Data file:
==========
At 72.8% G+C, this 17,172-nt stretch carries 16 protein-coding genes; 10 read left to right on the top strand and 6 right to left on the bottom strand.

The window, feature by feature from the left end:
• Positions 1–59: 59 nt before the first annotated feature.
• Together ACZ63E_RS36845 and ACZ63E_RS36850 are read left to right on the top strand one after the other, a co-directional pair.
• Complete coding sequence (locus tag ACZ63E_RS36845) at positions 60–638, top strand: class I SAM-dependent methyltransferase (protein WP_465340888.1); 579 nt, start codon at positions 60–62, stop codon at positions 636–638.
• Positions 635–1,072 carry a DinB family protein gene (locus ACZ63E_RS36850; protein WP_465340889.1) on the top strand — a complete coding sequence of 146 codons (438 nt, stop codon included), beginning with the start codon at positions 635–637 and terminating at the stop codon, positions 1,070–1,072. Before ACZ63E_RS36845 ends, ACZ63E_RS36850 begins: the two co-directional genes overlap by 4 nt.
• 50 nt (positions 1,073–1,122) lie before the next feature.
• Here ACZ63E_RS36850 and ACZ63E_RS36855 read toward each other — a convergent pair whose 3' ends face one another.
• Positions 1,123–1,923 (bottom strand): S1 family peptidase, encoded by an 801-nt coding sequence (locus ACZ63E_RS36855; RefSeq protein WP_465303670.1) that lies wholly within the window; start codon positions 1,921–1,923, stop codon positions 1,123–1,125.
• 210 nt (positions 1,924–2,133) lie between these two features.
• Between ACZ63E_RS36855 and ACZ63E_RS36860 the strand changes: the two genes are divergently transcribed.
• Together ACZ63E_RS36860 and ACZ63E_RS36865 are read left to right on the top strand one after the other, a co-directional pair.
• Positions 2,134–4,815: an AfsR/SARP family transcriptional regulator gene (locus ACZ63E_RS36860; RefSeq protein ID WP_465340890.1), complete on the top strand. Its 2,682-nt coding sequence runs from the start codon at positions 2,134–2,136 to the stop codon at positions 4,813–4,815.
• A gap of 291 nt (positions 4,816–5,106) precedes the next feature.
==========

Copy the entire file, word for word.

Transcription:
At 72.8% G+C, this 17,172-nt stretch carries 16 protein-coding genes; 10 read left to right on the top strand and 6 right to left on the bottom strand.

The window, feature by feature from the left end:
• Positions 1–59: 59 nt before the first annotated feature.
• Together ACZ63E_RS36845 and ACZ63E_RS36850 are read left to right on the top strand one after the other, a co-directional pair.
• Complete coding sequence (locus tag ACZ63E_RS36845) at positions 60–638, top strand: class I SAM-dependent methyltransferase (protein WP_465340888.1); 579 nt, start codon at positions 60–62, stop codon at positions 636–638.
• Positions 635–1,072 carry a DinB family protein gene (locus ACZ63E_RS36850; protein WP_465340889.1) on the top strand — a complete coding sequence of 146 codons (438 nt, stop codon included), beginning with the start codon at positions 635–637 and terminating at the stop codon, positions 1,070–1,072. Before ACZ63E_RS36845 ends, ACZ63E_RS36850 begins: the two co-directional genes overlap by 4 nt.
• 50 nt (positions 1,073–1,122) lie before the next feature.
• Here ACZ63E_RS36850 and ACZ63E_RS36855 read toward each other — a convergent pair whose 3' ends face one another.
• Positions 1,123–1,923 (bottom strand): S1 family peptidase, encoded by an 801-nt coding sequence (locus ACZ63E_RS36855; RefSeq protein WP_465303670.1) that lies wholly within the window; start codon positions 1,921–1,923, stop codon positions 1,123–1,125.
• 210 nt (positions 1,924–2,133) lie between these two features.
• Between ACZ63E_RS36855 and ACZ63E_RS36860 the strand changes: the two genes are divergently transcribed.
• Together ACZ63E_RS36860 and ACZ63E_RS36865 are read left to right on the top strand one after the other, a co-directional pair.
• Positions 2,134–4,815: an AfsR/SARP family transcriptional regulator gene (locus ACZ63E_RS36860; RefSeq protein ID WP_465340890.1), complete on the top strand. Its 2,682-nt coding sequence runs from the start codon at positions 2,134–2,136 to the stop codon at positions 4,813–4,815.
• A gap of 291 nt (positions 4,816–5,106) precedes the next feature.